The rapid demographic changes in the population and what this means for the future is an issue that must be addressed by visionary political leadership. Can a pluralistic society in which former majorities are becoming minorities achieve a sense of unity and common purpose? Can new citizens from societies in which there is no history of democratic freedoms identify with and preserve the ideals on which this nation was founded? Without a vision that is capable of understanding and coping with these momentous changes, the the future of America could well be chaotic and anarchic (or totalitarian). For me, this issue subsumes all others: economic, educational,juridical military, familial.
Plunkett of Santa Cruz, Ca.:
Social engineering by the government is a mistake. The government has made too many mistakes in the past for me to trust them presently. Democrats think the government control all aspects of social changes. You cannot legislate what is in the heart of individuals. I understand that Mr. Gore is a great believer of big government. Someone needs to pin him down on this matter. What does he intend to do in this arena if elected.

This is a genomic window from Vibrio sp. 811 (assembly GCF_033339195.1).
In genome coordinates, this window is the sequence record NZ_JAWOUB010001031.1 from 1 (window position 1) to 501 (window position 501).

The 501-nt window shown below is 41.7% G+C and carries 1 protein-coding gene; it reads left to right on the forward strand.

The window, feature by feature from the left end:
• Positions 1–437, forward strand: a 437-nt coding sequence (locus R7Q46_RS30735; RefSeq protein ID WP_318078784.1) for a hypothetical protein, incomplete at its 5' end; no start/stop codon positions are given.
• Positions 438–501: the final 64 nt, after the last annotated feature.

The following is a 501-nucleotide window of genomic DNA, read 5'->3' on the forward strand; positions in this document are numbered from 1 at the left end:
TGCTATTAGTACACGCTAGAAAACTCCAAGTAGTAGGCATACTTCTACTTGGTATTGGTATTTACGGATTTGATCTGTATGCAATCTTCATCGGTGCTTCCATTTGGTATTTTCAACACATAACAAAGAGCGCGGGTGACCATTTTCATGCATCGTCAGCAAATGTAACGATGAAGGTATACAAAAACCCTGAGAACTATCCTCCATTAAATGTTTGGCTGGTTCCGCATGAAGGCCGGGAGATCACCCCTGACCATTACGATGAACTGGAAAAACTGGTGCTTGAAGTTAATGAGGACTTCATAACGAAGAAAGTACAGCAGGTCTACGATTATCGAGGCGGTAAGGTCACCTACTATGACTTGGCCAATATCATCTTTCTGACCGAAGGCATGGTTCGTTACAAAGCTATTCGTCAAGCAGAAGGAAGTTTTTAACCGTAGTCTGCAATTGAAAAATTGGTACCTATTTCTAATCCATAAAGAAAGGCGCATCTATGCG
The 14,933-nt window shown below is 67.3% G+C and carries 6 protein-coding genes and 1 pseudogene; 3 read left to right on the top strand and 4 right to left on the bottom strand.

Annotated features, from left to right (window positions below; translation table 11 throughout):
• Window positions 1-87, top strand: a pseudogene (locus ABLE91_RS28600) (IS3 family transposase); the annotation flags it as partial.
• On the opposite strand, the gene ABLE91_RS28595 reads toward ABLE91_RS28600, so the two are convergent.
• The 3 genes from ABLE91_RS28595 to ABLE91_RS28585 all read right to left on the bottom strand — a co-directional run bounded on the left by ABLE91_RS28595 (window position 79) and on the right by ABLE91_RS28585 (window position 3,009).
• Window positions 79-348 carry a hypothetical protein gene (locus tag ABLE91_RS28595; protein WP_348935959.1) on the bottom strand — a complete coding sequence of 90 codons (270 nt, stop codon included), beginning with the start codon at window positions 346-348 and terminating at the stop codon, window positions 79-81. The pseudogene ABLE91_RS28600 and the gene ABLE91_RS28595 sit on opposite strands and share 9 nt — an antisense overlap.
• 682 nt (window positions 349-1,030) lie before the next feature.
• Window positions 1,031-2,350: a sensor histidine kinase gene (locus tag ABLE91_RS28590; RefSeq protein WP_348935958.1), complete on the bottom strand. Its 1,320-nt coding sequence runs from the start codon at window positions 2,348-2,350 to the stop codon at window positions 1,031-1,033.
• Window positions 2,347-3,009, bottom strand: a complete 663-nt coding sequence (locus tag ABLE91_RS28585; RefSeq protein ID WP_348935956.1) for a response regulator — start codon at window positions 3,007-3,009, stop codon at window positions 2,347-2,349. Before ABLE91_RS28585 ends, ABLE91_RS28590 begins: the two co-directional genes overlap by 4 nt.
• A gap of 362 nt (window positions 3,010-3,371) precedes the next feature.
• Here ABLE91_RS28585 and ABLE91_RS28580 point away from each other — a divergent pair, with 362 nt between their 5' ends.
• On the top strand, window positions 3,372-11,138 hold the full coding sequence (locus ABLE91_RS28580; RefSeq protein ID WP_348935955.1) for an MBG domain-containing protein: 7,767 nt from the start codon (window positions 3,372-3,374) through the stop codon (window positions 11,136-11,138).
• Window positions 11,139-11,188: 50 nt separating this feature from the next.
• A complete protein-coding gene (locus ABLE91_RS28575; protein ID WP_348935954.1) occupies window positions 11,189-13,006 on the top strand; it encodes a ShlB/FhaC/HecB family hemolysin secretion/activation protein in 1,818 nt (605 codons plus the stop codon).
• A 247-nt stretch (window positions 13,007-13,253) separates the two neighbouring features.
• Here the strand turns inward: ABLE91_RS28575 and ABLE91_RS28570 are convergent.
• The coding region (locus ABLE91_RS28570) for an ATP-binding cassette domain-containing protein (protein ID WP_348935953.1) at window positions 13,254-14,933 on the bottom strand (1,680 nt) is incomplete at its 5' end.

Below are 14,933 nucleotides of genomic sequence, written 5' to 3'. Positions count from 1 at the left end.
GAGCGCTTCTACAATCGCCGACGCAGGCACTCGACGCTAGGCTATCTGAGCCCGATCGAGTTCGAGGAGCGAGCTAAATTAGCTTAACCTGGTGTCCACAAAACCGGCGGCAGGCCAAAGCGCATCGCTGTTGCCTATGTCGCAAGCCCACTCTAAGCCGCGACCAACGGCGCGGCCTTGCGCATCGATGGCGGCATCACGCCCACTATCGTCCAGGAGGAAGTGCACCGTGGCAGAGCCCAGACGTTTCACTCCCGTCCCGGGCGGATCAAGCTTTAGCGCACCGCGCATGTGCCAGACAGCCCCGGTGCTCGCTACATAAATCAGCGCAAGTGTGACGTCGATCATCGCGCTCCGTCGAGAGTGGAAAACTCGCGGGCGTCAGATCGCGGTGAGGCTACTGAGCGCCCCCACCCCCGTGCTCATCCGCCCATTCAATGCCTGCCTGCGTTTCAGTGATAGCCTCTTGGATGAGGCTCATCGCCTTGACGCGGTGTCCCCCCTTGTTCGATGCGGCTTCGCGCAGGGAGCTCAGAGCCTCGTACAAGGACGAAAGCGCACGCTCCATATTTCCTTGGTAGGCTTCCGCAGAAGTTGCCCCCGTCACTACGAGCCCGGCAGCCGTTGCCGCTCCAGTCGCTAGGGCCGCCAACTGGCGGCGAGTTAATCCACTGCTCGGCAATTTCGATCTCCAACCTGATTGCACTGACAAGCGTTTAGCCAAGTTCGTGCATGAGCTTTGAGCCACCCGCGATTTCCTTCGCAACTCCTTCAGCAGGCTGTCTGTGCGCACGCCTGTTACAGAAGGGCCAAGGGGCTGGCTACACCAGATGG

Fadness of San Jose, Ca.:
A major emphasis needs to be placed on domestic infrastructure. We must restore crumbling facilities and begin building new ones that will accommodate continuing economic development and improved quality of life in our urban areas. Infrastructure development (constructing streets, roads, parks, libraries, etc.)could be used as a tool to put our people to work in relatively high-paying, entry-level jobs that get people off welfare, build confidence and self-esteem, and produce value to taxpayers.
National government must restore investment in infrastructure. We people are caught in traffic congestion every working day, paying taxes, and finding that there is no relief in sight because government is off on a tangent dealing with foreign policy, etc. We must attend to the needs of our own country.